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The world still needs to learn Japanese

For the attention of the Japan Business Federation (Keidanren):

I have previously addressed Prime Minister Shinzo Abe in this forum about the necessity for Japan to internationalize further, especially by developing English skills. However, at the same time, I believe the world also needs to learn more Japanese.

Indeed, Japanese is likely spoken as a mother tongue by more people in the developed world than any other language except English. Why is it, then, that so few people in America and other developed countries are learning Japanese?

Perhaps it has previously been the case that young adults did not think Japan had much economic promise, and given that they need to be more practical these days, with youth unemployment so high globally, they chose more vocational-oriented languages — if not other studies entirely.

It is just one example, but among prestigious New England prep schools, there were 10 that taught Japanese 20 years ago. Now there are only three, and even they are struggling. The pervasive media coverage of “Abenomics” and Japan’s apparent revival has recently boosted interest in the language in these schools, but only moderately so. Unless something is done, the equivalent of Harvard and Yale among prep schools could lose their Japanese programs. Can one imagine Harvard or Yale not teaching Japanese? Meanwhile, every New England prep school teaches Chinese, despite the fact that most Chinese people that foreigners encounter are quite capable of speaking English. This is not to denigrate learning Chinese, but the story is likely the same around the world.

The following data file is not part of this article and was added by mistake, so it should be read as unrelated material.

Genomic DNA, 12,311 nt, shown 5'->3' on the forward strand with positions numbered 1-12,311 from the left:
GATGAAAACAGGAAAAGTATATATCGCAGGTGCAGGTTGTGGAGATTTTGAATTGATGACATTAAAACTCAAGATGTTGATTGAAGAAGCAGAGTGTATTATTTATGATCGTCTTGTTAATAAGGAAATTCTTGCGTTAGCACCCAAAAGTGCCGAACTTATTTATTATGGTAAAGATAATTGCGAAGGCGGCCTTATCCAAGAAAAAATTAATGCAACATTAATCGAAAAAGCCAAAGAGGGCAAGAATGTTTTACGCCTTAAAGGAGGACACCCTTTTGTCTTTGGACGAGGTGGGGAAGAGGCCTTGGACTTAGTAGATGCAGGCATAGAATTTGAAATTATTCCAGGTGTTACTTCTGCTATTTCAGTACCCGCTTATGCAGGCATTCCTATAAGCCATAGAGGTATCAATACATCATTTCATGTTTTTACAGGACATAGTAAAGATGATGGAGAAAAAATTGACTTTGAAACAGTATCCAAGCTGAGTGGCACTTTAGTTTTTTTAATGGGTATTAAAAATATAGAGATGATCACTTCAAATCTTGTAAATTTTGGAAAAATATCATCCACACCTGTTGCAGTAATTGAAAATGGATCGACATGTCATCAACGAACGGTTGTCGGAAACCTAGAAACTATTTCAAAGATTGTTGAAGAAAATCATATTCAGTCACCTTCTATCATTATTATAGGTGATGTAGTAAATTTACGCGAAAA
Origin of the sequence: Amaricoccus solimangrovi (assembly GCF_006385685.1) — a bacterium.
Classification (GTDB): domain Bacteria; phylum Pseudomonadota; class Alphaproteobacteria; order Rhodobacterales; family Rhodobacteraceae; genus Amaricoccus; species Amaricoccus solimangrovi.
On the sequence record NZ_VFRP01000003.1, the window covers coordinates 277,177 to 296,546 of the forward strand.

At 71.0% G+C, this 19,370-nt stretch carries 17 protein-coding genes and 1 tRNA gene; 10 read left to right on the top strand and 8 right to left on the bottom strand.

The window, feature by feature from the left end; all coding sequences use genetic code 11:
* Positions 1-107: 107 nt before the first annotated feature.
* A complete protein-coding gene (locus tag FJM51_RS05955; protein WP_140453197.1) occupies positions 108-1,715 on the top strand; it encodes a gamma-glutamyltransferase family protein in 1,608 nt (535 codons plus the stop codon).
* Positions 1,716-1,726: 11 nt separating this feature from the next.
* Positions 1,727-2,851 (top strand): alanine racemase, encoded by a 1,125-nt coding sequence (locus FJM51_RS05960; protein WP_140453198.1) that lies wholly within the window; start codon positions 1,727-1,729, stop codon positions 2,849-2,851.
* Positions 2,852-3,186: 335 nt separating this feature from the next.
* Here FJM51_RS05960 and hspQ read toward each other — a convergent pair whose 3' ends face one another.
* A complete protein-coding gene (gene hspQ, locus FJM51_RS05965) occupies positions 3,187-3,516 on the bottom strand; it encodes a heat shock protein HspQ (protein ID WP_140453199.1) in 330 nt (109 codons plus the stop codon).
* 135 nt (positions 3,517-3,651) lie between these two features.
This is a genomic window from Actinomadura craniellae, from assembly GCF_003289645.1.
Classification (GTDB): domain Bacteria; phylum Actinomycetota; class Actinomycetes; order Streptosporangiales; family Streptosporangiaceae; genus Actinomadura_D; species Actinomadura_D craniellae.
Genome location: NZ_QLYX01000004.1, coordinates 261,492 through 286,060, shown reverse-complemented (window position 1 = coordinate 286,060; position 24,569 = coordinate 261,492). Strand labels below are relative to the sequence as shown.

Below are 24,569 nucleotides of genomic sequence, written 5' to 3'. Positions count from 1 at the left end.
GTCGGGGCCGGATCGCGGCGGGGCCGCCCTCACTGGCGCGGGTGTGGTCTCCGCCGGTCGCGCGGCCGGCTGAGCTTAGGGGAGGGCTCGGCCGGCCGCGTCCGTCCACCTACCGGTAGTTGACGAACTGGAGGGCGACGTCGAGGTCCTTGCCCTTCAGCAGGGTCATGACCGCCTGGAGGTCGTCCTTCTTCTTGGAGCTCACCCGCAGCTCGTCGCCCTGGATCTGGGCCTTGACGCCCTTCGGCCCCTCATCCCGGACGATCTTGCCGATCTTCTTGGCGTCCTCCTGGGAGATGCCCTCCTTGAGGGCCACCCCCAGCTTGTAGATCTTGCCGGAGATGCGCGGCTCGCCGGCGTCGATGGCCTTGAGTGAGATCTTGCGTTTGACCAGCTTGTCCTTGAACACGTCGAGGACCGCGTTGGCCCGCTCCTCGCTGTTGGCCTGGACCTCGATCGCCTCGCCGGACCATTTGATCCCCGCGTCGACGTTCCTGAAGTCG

Of course, business and vocation are not the only reasons to learn Japanese, as the culture, especially in artistic, culinary and etiquette matters, is admired globally. Learning the language, at least in basic form, is very important to understanding the deeper characteristics of any culture, but especially so for Japanese. Japan will remain a very important country — economically, politically and culturally — for the next century, no matter what people say about demographics, so both Japanese and foreign leaders should promote the language more vigorously. Scholarships, teaching fellows and summer language camp support need to be boosted dramatically in the U.S. and other countries, in tandem with more promotion of the culture and Japan’s economic vitality in the media.

As many schools cannot accept foreign government funds, much of this work would require private-sector or NGO support. With such support, the current sad situation could easily be reversed within 10 years, with the benefits to last many more decades ahead.

JOHN VAIL

Chief Global Strategist, Nikko Asset Management Co., Ltd., Tokyo

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